Saturday 15 June 2013

3,000 spats a year over who can claim Parent Relief: IRAS

IRAS seeking feedback on how to minimise such family conflicts
By Rachael Boon, The Straits Times, 14 Jun 2013

FAMILY squabbles happen all the time but having differences over who can claim parent relief when filing income tax returns is not one that immediately comes to mind.

The Inland Revenue Authority of Singapore (IRAS) said that last year, there were about 3,000 cases of family members fighting over parent relief claim, similar to that in previous years.

In an interview with The Straits Times, Mrs Sabina Cheong, assistant commissioner of the individual income tax division at IRAS, said yesterday that the agency is seeking public suggestions on the issue.

Mrs Cheong said disputes often occur when two or more family members are taking care of a parent or parents and all of them want to claim tax relief. These family members could be siblings, grandchildren or in-laws.

"It can get very touchy or emotional when we handle duplicate claims," she added.

The parent relief is a tax break that recognises the contributions of single or married taxpayers who look after their parents.

Under current rules, only one family member can claim tax relief on a parent, and that parent has to meet certain criteria before the claim can be approved by IRAS.

For example, the parent must be at least 55 years old in the year prior to when a claim is filed and living in Singapore.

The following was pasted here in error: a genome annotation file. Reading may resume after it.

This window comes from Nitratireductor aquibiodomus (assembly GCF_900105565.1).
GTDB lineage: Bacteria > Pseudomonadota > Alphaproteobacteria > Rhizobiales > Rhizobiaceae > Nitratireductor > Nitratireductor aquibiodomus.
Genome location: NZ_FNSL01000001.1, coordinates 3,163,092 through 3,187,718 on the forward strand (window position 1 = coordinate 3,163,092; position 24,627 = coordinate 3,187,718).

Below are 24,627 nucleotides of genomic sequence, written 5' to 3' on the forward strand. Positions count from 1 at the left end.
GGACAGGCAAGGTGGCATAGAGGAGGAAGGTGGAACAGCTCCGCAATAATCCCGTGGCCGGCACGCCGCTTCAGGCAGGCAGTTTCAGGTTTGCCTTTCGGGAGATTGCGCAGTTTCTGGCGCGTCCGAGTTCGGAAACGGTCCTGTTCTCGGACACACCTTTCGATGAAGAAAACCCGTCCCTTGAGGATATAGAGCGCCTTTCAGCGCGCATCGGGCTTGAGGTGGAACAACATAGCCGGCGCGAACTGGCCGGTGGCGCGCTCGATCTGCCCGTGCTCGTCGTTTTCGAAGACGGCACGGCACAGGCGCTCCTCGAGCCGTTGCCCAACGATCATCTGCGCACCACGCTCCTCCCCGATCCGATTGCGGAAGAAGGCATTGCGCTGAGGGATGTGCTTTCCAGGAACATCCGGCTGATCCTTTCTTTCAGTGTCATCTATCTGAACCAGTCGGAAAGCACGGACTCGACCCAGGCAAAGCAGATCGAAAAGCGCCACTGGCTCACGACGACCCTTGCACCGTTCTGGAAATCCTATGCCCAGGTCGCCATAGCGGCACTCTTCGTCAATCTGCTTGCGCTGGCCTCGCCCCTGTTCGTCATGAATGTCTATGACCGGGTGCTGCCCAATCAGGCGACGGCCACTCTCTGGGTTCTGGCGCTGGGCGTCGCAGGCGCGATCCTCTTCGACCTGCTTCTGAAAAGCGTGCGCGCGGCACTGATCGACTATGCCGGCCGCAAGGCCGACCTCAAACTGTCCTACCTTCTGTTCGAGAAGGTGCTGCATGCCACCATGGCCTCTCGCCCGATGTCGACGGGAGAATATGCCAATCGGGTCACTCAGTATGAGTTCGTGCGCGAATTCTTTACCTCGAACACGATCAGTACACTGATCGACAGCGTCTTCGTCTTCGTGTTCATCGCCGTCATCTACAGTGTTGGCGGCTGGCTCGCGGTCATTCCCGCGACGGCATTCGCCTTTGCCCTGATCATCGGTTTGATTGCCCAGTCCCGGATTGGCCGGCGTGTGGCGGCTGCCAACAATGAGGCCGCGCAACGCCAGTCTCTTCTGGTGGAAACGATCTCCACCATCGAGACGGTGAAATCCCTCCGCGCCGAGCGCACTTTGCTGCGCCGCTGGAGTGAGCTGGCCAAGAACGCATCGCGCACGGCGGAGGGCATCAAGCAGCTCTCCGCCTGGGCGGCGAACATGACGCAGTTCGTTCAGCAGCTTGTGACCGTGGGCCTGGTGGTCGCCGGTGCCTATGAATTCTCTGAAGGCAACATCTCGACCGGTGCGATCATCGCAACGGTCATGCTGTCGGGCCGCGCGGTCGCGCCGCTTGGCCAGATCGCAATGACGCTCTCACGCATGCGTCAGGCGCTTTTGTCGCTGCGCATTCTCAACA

If the parent is not living in the same household as the taxpayer, the amount spent on parent support in the year of assessment must be at least $2,000.

Also, the annual income - including part-time salary and rental income - of the parent must not exceed $4,000.

Mrs Cheong highlighted several scenarios on how a dispute over parent relief can arise.

For instance, a child could be living with a parent but a sibling could be the main provider of financial support for the parent, she said.

The children may also be living apart from a parent but are taking care of the various needs of that parent, she added.

One way to resolve the dispute is to let a parent decide which family member can claim parent relief.

Mrs Cheong cited one such case: "The brother and sister could not agree on who should receive the relief, so the father decided for them."

The parent relief was increased from a maximum of $5,000 to $7,000 in Budget 2010.

If a taxpayer is supporting a handicapped parent, the relief is higher at $11,000, up from $8,000 previously.

Last year, 256,000 taxpayers filed claims for parent relief.

The dispute over parent relief becomes thornier when more family members are involved.

Mrs Cheong said: "Since those who can claim parent relief could be children, grandchildren or in-laws, this issue can potentially be more contentious."

Hence, IRAS wants to hear suggestions from the public on the issue, with the aim of minimising the number of conflicting claims, she said.

The public can give comments via a poll on feedback unit REACH, e-mail at public_consultation@ and by post.

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